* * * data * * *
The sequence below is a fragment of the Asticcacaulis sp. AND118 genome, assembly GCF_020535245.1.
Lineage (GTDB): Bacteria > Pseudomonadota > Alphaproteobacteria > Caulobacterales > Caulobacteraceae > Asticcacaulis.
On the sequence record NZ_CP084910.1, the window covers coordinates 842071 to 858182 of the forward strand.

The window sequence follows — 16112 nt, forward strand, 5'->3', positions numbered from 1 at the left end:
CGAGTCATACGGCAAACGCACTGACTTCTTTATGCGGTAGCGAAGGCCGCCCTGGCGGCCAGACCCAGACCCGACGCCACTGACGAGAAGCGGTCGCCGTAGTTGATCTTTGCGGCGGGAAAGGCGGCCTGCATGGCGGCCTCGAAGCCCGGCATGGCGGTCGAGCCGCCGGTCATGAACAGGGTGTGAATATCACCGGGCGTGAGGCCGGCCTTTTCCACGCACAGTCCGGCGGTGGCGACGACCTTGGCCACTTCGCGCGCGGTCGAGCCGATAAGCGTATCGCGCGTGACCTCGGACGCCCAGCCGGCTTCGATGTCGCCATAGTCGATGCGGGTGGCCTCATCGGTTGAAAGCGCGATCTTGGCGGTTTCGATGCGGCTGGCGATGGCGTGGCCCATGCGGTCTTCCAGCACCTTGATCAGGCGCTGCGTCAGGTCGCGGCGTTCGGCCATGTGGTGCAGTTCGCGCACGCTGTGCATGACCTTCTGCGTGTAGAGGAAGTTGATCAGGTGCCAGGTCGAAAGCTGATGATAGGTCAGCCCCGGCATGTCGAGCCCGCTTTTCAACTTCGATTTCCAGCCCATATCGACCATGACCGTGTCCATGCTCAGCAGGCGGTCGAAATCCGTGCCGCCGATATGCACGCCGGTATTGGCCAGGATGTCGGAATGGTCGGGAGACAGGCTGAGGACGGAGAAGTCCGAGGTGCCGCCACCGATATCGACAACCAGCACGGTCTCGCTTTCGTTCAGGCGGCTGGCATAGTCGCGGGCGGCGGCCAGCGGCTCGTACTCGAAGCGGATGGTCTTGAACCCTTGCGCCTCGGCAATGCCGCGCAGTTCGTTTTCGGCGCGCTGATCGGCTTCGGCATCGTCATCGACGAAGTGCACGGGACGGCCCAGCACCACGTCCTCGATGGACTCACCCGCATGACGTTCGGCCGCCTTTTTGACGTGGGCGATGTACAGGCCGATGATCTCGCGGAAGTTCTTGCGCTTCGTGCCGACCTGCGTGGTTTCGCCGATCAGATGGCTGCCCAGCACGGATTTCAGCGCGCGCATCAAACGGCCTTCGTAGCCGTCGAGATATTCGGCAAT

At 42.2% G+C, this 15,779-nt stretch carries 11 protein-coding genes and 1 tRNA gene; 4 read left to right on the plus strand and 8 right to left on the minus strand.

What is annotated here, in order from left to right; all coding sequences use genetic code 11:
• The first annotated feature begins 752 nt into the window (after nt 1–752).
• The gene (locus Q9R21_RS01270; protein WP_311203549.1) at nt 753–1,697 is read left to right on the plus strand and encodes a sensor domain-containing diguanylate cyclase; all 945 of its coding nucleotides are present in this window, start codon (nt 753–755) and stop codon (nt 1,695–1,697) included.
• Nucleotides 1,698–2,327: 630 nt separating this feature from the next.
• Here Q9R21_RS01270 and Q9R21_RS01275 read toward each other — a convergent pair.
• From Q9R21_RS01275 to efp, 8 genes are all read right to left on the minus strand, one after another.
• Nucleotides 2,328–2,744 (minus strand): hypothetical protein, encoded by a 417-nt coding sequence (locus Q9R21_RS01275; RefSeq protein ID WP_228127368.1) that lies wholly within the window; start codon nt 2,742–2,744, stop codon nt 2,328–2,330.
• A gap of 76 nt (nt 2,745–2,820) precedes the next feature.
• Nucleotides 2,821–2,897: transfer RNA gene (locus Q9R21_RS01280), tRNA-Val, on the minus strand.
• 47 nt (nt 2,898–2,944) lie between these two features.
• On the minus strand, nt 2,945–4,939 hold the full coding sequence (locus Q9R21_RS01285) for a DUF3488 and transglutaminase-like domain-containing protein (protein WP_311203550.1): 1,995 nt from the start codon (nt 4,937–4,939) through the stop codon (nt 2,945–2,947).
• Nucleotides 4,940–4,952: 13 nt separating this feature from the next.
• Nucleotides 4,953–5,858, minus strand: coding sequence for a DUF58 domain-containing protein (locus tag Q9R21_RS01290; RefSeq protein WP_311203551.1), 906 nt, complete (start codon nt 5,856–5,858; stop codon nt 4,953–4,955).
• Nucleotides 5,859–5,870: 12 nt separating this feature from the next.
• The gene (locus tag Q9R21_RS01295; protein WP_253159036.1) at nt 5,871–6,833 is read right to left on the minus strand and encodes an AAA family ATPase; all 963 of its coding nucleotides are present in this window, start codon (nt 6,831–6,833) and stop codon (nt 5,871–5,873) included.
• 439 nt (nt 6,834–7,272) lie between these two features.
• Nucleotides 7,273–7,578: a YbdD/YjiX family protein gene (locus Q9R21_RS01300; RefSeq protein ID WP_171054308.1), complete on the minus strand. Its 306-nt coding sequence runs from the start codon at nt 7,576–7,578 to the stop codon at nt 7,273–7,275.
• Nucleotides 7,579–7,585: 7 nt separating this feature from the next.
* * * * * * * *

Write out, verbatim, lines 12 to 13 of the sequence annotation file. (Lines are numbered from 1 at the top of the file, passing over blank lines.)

• From Q9R21_RS01275 to efp, 8 genes are all read right to left on the minus strand, one after another.
• Nucleotides 2,328–2,744 (minus strand): hypothetical protein, encoded by a 417-nt coding sequence (locus Q9R21_RS01275; RefSeq protein ID WP_228127368.1) that lies wholly within the window; start codon nt 2,742–2,744, stop codon nt 2,328–2,330.